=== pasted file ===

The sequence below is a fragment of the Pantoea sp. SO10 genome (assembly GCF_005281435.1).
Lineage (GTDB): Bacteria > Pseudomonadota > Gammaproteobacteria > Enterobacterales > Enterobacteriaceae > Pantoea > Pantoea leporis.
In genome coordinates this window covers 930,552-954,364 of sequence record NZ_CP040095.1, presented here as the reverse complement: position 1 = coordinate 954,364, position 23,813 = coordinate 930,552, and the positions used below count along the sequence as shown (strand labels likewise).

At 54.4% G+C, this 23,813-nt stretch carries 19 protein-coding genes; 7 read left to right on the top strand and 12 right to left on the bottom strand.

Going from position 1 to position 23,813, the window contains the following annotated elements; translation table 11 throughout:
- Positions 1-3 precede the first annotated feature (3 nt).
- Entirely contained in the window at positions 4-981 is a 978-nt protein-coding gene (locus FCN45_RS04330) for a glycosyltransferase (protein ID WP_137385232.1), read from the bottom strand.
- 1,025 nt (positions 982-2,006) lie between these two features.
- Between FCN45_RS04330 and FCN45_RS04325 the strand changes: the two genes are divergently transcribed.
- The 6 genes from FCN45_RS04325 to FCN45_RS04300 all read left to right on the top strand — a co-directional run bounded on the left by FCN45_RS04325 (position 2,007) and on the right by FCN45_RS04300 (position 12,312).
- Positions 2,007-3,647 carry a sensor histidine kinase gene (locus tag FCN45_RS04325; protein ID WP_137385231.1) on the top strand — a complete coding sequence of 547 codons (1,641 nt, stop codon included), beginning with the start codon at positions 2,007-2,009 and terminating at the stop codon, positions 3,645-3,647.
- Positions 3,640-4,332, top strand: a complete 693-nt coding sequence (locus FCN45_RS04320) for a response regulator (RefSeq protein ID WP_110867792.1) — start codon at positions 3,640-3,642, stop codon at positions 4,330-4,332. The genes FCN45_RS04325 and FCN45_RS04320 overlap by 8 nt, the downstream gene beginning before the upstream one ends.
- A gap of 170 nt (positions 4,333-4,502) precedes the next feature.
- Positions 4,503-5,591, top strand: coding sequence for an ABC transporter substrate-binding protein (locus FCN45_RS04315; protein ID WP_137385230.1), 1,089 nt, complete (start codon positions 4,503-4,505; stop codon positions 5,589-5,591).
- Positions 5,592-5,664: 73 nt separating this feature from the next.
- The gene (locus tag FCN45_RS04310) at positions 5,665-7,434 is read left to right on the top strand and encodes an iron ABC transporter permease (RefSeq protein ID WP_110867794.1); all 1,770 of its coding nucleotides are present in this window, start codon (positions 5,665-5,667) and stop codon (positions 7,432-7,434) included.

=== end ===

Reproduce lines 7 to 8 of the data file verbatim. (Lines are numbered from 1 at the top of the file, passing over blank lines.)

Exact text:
- Entirely contained in the window at positions 4-981 is a 978-nt protein-coding gene (locus FCN45_RS04330) for a glycosyltransferase (protein ID WP_137385232.1), read from the bottom strand.
- 1,025 nt (positions 982-2,006) lie between these two features.